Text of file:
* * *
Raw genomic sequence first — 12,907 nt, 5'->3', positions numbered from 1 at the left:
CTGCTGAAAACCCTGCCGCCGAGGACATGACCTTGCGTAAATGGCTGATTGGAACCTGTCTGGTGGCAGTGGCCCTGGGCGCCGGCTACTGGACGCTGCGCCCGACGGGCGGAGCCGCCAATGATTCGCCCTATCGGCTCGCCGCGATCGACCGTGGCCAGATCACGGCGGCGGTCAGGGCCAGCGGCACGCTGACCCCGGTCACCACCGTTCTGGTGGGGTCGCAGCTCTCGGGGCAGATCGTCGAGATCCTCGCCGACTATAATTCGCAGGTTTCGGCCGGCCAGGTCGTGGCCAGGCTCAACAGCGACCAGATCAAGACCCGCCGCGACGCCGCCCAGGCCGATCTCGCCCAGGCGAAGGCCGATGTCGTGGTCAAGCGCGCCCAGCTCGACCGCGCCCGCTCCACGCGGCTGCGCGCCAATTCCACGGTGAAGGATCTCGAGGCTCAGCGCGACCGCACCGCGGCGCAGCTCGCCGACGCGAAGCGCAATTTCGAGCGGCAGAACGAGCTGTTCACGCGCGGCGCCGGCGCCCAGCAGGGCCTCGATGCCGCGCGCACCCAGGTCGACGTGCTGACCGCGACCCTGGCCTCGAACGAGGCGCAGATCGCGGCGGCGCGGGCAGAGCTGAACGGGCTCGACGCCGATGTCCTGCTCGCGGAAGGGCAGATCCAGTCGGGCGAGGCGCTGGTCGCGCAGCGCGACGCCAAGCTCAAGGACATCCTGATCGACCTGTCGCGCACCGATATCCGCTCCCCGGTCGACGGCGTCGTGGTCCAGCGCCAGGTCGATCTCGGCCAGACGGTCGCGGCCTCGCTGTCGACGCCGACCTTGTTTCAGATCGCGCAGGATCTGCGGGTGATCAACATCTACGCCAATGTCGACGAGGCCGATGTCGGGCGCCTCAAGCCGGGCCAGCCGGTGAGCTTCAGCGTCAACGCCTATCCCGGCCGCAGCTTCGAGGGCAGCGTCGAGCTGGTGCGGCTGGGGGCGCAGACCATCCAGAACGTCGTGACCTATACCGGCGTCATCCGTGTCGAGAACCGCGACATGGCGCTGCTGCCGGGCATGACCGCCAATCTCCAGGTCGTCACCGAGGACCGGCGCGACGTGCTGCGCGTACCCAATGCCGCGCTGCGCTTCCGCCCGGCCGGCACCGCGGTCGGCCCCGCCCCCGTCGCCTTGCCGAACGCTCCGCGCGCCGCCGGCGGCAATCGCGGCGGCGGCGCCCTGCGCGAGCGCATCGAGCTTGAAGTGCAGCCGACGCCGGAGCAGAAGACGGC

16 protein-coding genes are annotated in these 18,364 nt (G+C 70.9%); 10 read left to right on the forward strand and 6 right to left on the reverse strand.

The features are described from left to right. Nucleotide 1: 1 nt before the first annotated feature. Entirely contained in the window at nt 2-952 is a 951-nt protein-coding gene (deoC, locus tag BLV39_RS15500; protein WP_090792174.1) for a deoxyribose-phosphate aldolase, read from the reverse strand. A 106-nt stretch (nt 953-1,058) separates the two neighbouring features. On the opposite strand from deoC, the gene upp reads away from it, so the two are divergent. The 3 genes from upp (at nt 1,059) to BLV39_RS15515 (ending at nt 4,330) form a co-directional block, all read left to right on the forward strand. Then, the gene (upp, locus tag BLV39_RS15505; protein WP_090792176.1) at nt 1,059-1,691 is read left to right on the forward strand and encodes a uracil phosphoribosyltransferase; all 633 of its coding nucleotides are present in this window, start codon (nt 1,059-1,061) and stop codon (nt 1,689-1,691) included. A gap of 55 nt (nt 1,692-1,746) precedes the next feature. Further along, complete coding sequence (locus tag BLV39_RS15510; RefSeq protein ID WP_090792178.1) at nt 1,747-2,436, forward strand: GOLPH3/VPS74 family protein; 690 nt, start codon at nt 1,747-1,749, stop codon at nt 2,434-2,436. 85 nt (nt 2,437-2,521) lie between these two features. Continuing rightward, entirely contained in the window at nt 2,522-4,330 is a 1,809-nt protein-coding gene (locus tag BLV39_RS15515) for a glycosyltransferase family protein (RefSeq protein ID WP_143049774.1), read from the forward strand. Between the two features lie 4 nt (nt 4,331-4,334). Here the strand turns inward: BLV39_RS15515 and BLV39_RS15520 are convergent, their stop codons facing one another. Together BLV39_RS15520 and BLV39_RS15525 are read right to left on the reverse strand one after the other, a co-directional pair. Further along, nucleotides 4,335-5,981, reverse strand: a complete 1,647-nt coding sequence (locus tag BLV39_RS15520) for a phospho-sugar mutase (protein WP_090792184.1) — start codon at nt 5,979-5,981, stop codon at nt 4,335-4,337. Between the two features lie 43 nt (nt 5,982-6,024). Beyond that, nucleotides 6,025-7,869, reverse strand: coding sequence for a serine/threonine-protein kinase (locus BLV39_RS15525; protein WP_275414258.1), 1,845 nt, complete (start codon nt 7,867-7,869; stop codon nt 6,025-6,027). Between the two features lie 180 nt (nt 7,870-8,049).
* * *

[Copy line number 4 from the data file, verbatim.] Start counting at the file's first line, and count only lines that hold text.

The features are described from left to right. Nucleotide 1: 1 nt before the first annotated feature. Entirely contained in the window at nt 2-952 is a 951-nt protein-coding gene (deoC, locus tag BLV39_RS15500; protein WP_090792174.1) for a deoxyribose-phosphate aldolase, read from the reverse strand. A 106-nt stretch (nt 953-1,058) separates the two neighbouring features. On the opposite strand from deoC, the gene upp reads away from it, so the two are divergent. The 3 genes from upp (at nt 1,059) to BLV39_RS15515 (ending at nt 4,330) form a co-directional block, all read left to right on the forward strand. Then, the gene (upp, locus tag BLV39_RS15505; protein WP_090792176.1) at nt 1,059-1,691 is read left to right on the forward strand and encodes a uracil phosphoribosyltransferase; all 633 of its coding nucleotides are present in this window, start codon (nt 1,059-1,061) and stop codon (nt 1,689-1,691) included. A gap of 55 nt (nt 1,692-1,746) precedes the next feature. Further along, complete coding sequence (locus tag BLV39_RS15510; RefSeq protein ID WP_090792178.1) at nt 1,747-2,436, forward strand: GOLPH3/VPS74 family protein; 690 nt, start codon at nt 1,747-1,749, stop codon at nt 2,434-2,436. 85 nt (nt 2,437-2,521) lie between these two features. Continuing rightward, entirely contained in the window at nt 2,522-4,330 is a 1,809-nt protein-coding gene (locus tag BLV39_RS15515) for a glycosyltransferase family protein (RefSeq protein ID WP_143049774.1), read from the forward strand. Between the two features lie 4 nt (nt 4,331-4,334). Here the strand turns inward: BLV39_RS15515 and BLV39_RS15520 are convergent, their stop codons facing one another. Together BLV39_RS15520 and BLV39_RS15525 are read right to left on the reverse strand one after the other, a co-directional pair. Further along, nucleotides 4,335-5,981, reverse strand: a complete 1,647-nt coding sequence (locus tag BLV39_RS15520) for a phospho-sugar mutase (protein WP_090792184.1) — start codon at nt 5,979-5,981, stop codon at nt 4,335-4,337. Between the two features lie 43 nt (nt 5,982-6,024). Beyond that, nucleotides 6,025-7,869, reverse strand: coding sequence for a serine/threonine-protein kinase (locus BLV39_RS15525; protein WP_275414258.1), 1,845 nt, complete (start codon nt 7,867-7,869; stop codon nt 6,025-6,027). Between the two features lie 180 nt (nt 7,870-8,049).